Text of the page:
Thanks for sharing! Praying for you as you do all the preparations to move. Looking forward to hearing the exciting adventures that await you as you step out in this!


  • Natalia

    Natalia on Jan. 20, 2011, 4:16 p.m.

    Great news! And well done for you. Sounds like a fantastic idea, and great to see people planning where they are and where they spend their life based on important things like hiking, mountains and family rather than 'where can I earn the most money?'

    Looking forwarding to following it all on the blog.


  • Jenn

    Jenn on Jan. 20, 2011, 4:44 p.m.

    Bon retour au Canada!!

    My parents are Canadian citizens living and working in the US and have been waiting for years to be granted green cards. They don't see it happening before they retire so will just keep going as is for now. I'm hoping of course they'll return to the Great White North but who knows.

    Good luck on your move!


  • Penny

    Penny on Jan. 20, 2011, 5:12 p.m.

    Oh Renee - Good luck! I only wish I could move next door - it's so beautiful! I just know that you are headed for the most amazing years of your lives, good for you for welcoming them with joy!


  • Jenn

    Jenn on Jan. 20, 2011, 5:13 p.m.

    Beautiful pictures, as always. I really love the black silhouette and the sunset at the bottom. Very moving. Anyway, I am wishing you all success with this move and I know it'll all work out because of your faith and your perseverance. I know it takes courage and it will be hard at times...but it's so worth it, to find your dreams coming true! Blessings on your journey.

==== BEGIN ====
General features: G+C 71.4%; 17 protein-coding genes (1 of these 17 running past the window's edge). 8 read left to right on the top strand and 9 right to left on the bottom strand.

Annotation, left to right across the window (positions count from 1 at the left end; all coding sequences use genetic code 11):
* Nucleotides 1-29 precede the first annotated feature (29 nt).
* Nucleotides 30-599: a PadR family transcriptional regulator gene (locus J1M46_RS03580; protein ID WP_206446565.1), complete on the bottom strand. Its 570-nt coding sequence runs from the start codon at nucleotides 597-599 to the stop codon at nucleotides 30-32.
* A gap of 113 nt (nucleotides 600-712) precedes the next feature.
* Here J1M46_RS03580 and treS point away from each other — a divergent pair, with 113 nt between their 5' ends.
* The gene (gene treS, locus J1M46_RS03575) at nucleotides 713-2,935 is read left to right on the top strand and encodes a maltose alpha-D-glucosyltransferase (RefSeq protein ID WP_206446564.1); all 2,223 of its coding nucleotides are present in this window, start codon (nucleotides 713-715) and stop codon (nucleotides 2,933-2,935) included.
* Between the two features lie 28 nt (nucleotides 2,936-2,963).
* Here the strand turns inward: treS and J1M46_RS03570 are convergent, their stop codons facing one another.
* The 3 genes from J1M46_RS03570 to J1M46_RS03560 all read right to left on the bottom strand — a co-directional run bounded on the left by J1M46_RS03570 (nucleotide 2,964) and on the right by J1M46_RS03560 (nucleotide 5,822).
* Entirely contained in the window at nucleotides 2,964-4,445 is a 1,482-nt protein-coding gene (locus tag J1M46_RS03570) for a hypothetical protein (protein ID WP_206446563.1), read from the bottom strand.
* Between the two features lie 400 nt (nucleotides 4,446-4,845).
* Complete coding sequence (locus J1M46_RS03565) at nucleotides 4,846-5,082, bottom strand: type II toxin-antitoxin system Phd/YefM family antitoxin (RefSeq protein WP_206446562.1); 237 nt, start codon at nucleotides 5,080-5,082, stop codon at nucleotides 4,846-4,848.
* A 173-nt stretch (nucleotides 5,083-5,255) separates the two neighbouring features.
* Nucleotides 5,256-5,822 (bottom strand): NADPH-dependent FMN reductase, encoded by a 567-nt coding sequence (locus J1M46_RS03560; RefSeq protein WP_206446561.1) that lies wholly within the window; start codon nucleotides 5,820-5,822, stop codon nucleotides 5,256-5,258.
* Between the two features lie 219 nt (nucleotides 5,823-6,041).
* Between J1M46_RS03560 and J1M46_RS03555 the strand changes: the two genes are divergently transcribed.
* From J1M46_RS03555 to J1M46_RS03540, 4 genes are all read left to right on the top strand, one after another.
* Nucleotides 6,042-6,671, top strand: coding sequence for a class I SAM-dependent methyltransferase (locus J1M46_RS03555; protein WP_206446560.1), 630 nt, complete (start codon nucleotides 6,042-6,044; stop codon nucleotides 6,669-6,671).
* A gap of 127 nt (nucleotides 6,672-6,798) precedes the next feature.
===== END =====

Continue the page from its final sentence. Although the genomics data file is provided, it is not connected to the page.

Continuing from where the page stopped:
• shawna

    shawna on Jan. 20, 2011, 5:53 p.m.

    oh my goodness! what a decision. i've no doubt how much the us will miss you. we'll have to plan a visit someday to brush the girls up on their french. :O)


  • tara

    tara on Jan. 20, 2011, 6:17 p.m.

    Congratulations! That is big news and with such an attitude, I can't see that it's not going to work out for you all. I've never been to the Gaspe area myself but I have heard wonderful things about it. A lot awaits you.


  • Debbie

    Debbie on Jan. 20, 2011, 6:28 p.m.

    Yay...glad the news is out. You know, you are actually going to be further away (from me) now than when you were in Maine. :) Still, what a beautiful place to live. Looking forward to visiting you in Gaspe. xo


    • renee

      renee on Jan. 20, 2011, 7:02 p.m.

      I know. Farther also from our sibs close to where you live. Which is why we really wanted to go there for Christmas this year.


  • Nicole

    Nicole on Jan. 20, 2011, 6:46 p.m.

    Wow, what an exciting adventure for your family! I've been to Gaspe (we drove around the point down through New Brunswick - my grandfather came from there), it's beautiful. May everything go smoothly (as possible) for you!